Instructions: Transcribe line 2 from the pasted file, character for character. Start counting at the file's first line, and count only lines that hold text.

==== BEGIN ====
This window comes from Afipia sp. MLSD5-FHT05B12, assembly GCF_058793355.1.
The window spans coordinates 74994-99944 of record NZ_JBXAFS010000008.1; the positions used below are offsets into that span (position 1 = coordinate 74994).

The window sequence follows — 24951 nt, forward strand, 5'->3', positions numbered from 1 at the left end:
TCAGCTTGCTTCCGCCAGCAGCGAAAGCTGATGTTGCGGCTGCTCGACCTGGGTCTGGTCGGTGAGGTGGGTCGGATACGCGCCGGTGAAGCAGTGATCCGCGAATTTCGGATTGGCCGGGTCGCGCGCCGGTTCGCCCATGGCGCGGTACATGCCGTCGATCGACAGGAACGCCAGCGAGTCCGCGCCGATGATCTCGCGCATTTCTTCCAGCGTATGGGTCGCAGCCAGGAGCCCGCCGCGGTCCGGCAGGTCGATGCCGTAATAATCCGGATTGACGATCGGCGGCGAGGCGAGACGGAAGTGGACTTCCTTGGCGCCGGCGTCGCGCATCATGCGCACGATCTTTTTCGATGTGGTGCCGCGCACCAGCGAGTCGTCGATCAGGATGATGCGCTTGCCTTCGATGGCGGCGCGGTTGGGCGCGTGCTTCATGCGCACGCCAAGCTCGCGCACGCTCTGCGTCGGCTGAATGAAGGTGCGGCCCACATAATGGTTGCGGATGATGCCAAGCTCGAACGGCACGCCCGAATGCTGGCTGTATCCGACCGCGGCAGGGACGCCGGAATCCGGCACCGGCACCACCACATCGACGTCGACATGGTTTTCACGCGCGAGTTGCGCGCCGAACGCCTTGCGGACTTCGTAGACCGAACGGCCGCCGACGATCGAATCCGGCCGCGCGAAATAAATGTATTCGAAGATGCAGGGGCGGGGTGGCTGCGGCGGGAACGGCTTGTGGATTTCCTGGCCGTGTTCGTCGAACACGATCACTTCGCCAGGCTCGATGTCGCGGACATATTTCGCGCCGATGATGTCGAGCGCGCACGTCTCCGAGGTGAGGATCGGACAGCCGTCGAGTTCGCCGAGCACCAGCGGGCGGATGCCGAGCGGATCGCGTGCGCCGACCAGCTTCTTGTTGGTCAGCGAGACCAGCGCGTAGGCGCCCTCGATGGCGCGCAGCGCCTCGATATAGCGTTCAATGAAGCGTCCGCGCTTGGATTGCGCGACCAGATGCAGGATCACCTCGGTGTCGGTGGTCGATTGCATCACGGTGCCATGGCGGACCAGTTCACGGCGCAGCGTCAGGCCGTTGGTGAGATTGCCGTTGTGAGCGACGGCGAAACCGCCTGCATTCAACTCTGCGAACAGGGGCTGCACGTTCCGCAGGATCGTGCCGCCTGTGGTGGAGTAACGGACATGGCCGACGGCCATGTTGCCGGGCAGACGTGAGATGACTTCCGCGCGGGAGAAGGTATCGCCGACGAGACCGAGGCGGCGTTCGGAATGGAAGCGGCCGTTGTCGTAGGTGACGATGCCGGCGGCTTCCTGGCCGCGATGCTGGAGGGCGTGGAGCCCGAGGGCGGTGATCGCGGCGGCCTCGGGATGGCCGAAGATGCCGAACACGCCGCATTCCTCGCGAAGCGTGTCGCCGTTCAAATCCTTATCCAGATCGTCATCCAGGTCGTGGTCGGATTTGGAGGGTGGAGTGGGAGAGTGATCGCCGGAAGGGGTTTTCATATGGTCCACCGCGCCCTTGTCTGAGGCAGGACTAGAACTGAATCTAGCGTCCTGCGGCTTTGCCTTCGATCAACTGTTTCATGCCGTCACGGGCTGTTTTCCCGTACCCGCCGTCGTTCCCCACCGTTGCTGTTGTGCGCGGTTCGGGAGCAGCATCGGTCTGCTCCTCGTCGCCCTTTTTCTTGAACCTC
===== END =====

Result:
The window spans coordinates 74994-99944 of record NZ_JBXAFS010000008.1; the positions used below are offsets into that span (position 1 = coordinate 74994).